LOS ANGELES - Up next for the Los Angeles Kings: First, a parade. Then, the pursuit of free agent Zach Parise come July 1.
These Kings have no intention of winning just one Stanley Cup. They want more. And they are not in any kind of salary cap conundrum, the way past winners have found themselves . They won’t have to dish off quality players - or any players really - the way the Chicago Blackhawks did after winning two years ago.
And while they won’t say so because they can’t legally say so, the captain of the New Jersey Devils is No. 1 on their off-season shopping list.
They want Parise, as do many teams, and they want him badly.
Parise fits perfectly into the Kings’ ultra-competitive philosophy, led by general manager Dean Lombardi and his able assistant, Ron Hextall. What they determined on their way to the Stanley Cup was what so many have known already. But until you witness it up close, experience it with your players - that fine line between success and failure often comes down to little more than effort.
And it’s not just effort. It’s a willingness to compete at a level beyond the norm. That willingness, when combined with superb goaltending by Jonathan Quick, terrific team altering leadership from coach Darryl Sutter, and all-world play from defenceman Drew Doughty, is why the Kings came out of the eighth seed and won 16 playoff games, losing just four, and now have an entire summer to celebrate.
In the post-game hysteria, Hextall, who was once the ultimate competitor himself, approached defenceman Rob Scuderi in the all the noise and spray of the Kings dressing room. He saw Scuderi, with a broken nose, a cut on his lip, a cut on his chin, is face looking like a work of abstract art, all from the game and series changing hit by Steve Bernier of the Devils and had to tell him rather loudly. “You’re the reason why we won the Stanley Cup.”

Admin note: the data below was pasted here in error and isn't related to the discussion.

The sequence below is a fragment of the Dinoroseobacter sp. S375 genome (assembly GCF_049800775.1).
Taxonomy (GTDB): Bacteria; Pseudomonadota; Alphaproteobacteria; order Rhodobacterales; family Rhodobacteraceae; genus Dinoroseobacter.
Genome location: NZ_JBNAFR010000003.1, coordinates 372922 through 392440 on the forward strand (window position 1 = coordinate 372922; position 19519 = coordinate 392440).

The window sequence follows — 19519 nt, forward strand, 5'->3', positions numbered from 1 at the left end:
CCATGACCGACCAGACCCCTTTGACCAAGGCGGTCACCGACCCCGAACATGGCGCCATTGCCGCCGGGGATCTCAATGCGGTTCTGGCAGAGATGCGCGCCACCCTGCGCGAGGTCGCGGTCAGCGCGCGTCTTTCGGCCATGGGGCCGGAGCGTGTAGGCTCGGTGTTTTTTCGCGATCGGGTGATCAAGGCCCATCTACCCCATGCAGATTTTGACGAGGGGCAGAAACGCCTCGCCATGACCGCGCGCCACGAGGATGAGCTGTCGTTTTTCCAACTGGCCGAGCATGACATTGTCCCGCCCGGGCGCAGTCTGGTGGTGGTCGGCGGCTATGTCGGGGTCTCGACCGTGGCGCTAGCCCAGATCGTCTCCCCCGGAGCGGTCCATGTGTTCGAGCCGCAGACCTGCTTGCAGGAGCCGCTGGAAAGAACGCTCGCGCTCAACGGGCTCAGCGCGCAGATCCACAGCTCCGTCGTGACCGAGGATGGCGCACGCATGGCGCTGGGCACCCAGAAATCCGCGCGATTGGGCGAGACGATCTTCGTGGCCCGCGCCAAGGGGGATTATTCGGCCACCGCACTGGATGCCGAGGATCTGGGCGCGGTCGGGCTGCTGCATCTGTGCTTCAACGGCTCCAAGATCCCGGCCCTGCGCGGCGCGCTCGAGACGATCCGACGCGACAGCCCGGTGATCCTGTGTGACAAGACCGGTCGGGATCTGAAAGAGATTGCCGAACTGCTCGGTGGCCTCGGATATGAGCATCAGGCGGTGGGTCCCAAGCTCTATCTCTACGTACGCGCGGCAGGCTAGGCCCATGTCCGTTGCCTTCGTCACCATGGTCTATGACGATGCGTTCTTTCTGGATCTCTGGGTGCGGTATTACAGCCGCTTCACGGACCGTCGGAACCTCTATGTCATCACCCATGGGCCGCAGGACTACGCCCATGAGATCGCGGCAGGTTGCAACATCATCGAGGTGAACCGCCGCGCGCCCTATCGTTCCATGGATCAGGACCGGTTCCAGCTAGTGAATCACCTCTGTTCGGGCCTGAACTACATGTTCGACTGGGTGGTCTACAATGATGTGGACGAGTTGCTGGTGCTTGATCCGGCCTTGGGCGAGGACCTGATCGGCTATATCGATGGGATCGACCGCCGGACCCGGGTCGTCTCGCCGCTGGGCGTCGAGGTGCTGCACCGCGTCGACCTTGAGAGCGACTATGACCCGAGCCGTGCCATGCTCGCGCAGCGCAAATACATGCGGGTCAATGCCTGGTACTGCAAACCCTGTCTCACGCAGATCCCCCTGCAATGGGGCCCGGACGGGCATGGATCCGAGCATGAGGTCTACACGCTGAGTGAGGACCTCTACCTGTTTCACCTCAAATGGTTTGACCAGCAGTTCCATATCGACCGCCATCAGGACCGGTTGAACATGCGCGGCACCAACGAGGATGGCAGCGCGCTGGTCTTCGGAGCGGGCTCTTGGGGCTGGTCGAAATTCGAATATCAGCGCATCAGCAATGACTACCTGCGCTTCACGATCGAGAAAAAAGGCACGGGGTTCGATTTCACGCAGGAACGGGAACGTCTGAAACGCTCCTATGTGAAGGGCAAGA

He yelled that to him once. And then he yelled it more than once.
Scuderi is the prototypical Stanley Cup winner that nobody pays much attention to. All he does is make your team better. This is his second NHL championship. He was part of the Pittsburgh defence when Sidney Crosby’s Penguins won the Cup in 2009. When Scuderi left in free agency for Los Angeles, he was never properly replaced with the Penguins. Circumstances aside, it’s among the reasons Pittsburgh has hardly been a playoff force in recent times.
You need a roster with ultra-competitive players to win the Stanley Cup. Players like Scuderi and Willie Mitchell and Matt Greene. Individually, they may not look like the greatest defencemen on the planet. But collectively, Scuderi pairing with Doughty; Mitchell and Greene playing the shut-down, shot-blocking, fight for every loose puck kind of game, in the end it proved to be the difference between the Kings and their closest rivals, the Devils.
The Devils defence couldn’t match the Los Angeles defence in the Final. And the Kings now hope to replicate that kind of honest intensity, but that’s the real challenge going forward. Just ask the Boston Bruins about that. They seemed set a year ago to make another Cup push. But they couldn’t find the collective team hunger a year later. The Kings are hoping to go to school on the Bruins one year run.
Which is why Parise is so important to them. They love the way he competes. They love his skill level and natural leadership. While Parise has yet to speak openly about his future, the word that has filtered down to NHL general managers is that his No. 1 consideration in choosing a location next year is finding a team that just won’t challenge for the Stanley Cup next year, but will challenge every year.
What team is better set up to win than the Kings? Maybe the Penguins, but their need is on defence. Maybe the Red Wings, but they just lost Nick Lidstrom and Brad Stuart. Maybe the Rangers, but they’re thin up front when compared to Los Angeles.
Imagine one line of Anze Kopitar, Dustin Brown and Justin Williams, another of Mike Richards, Jeff Carter and Parise? That may not be exactly the lineup plan but the Kings are doing that kind of imagining as the off-season approaches quickly.
The champs have all their important players under contract for next year with $16 million to spend, assuming the new Collective Bargaining Agreement doesn’t alter the salary cap number. Only Dustin Penner and Jarret Stoll are unrestricted free agents. They also have a backup goaltender, Jonathan Bernier, who is coveted by several teams.
The options are many for a team that doesn’t want to be one and done. Parise is the equation changer everyone is looking for.